i. Dishonest Misappropriation or conversion of property to one’s own use.
ii. Such property must be movable.
The essence of offence under this section is that some property belonging to another which comes into the possession of the accused innocently is misappropriated or converted by the accused to his own use. There must be actual conversion of the thing misappropriated to the accused’s own use. Mere retaining of an article found does not amount to criminal misappropriation. The misappropriation need not be permanently, it may be even for a temporary period may be.
Illustration: A took possession of a stray cattle and it was not shown that the cattle was stolen property and he dishonestly retained it, he was liable under this section.
Only movable property can be the subject matter of an offence under this section.
Explanation 1: it refers only to those cases where there is a dishonest misappropriation of property and makes it clear that section 403 includes temporary as well as permanent misappropriation of property.
Illustration:- A finds a government promissory note belonging to Z, bearing a blank endorsement .A knowing that the note belongs to Z,pledges it with a Banker as a security for a loan, intending at a future time to restore it to Z.A has committed an offence under this section.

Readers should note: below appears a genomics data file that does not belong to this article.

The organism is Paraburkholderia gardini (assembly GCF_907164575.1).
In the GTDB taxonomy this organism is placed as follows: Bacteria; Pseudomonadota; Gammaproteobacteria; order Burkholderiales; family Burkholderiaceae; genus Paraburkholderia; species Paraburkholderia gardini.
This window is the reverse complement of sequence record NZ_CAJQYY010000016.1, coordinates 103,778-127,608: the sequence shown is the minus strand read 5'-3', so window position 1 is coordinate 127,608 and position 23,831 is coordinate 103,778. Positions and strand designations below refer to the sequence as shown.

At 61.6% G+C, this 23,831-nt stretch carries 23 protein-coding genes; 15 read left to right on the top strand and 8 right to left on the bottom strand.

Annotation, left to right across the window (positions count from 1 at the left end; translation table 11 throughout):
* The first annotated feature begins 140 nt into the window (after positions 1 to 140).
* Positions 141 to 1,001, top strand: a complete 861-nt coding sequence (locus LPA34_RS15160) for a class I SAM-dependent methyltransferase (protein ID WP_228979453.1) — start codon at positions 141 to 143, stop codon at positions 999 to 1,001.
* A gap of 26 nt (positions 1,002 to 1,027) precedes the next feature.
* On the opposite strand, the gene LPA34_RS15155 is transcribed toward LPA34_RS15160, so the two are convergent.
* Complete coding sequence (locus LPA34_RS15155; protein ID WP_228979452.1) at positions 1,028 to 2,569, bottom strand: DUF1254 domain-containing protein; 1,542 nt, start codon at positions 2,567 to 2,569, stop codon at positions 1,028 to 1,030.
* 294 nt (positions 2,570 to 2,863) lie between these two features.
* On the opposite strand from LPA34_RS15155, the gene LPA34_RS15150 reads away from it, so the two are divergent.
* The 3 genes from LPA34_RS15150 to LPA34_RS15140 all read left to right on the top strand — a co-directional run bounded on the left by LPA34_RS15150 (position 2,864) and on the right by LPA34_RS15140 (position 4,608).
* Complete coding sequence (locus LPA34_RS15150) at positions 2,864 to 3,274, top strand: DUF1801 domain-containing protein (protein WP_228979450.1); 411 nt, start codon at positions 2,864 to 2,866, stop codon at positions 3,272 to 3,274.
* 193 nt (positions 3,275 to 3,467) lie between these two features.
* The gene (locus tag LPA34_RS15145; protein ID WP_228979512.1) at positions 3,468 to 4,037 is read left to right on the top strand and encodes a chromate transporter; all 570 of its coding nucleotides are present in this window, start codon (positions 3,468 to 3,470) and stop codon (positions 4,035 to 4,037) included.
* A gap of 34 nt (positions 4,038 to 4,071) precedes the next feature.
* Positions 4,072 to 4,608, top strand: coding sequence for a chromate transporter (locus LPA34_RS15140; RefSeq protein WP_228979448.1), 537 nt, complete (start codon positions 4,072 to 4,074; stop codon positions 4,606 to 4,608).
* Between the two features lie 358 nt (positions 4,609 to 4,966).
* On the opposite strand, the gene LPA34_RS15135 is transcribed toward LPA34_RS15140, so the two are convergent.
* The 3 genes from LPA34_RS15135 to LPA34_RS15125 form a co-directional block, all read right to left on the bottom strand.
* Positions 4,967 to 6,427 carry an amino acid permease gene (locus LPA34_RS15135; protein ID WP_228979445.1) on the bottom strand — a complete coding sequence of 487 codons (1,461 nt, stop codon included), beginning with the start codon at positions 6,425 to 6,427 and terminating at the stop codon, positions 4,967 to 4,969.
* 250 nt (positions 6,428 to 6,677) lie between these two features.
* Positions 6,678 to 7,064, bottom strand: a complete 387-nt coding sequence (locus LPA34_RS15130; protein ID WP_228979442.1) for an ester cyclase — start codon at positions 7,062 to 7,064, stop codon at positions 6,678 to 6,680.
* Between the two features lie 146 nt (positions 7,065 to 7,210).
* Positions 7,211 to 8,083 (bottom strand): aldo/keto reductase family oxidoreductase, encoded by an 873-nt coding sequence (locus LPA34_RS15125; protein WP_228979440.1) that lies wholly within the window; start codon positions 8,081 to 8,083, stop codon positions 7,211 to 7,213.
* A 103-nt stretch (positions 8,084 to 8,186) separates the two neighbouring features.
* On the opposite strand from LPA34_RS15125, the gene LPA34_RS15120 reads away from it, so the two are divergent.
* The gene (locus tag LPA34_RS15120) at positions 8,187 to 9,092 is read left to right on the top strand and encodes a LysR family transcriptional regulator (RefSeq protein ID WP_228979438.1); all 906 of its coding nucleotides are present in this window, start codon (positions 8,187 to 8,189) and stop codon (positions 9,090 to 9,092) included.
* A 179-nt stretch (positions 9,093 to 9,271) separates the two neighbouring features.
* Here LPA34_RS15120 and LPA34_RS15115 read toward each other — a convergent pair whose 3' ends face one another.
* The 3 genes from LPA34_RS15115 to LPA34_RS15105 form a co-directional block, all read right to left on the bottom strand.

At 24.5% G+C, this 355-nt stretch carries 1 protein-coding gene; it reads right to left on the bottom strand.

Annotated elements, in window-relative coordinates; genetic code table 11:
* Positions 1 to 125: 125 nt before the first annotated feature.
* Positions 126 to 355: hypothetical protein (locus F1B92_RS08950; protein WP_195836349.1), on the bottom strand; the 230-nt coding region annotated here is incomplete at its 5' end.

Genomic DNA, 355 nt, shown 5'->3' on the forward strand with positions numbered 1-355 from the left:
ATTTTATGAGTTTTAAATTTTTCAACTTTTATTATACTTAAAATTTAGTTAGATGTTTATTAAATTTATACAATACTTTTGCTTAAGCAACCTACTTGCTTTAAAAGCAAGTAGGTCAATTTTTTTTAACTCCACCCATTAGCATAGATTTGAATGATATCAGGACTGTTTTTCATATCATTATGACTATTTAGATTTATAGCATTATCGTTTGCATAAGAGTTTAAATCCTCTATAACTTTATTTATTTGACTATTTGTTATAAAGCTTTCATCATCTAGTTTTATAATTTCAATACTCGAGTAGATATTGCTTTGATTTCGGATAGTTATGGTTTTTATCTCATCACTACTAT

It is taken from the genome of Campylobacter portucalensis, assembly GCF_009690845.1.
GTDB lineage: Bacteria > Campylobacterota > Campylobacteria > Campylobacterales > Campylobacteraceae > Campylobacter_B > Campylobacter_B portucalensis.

Explanation 2: this explanation makes it clear that thing abandoned cannot form a proper subject of an offence under this section. For constituting an offence under this section property appropriated must be owned by somebody. This explanation requires finder of goods, before appropriating the property found, to make attempt to find the owner, if they have means to do so. the finder of goods must wait for a reasonable time to allow the owner to claim that property, before he appropriates it.
Illustration: A find a 100 rupees note on the high road, not knowing to whom the rupee belongs. A picks up the rupee. Here A has not committed defined in this section.
The following are the point of differences between criminal misappropriation of property and criminal breach of trust:-
Point of difference
criminal misappropriation of property
criminal breach of trust
403 and 404
Acquisition of property
Property comes into the possession of the offender by some casualty and he afterwards misappropriates it.
Offender is lawfully entrusted with the property and he dishonestly misappropriates it or willfully suffers any person so to do.
Character of possession
There is no fiduciary relationship in this offence. The property comes into the possession of the offender any how
There is conversion of property held by a person in a fiduciary capacity.
Nature of possession
It must be of movable property.
Property may be movable or immovable.
2 years+ fine
Minimum 3 years + fine and extended punishment for grave criminal breach of punishment i.e. maximum 10 years+ fine.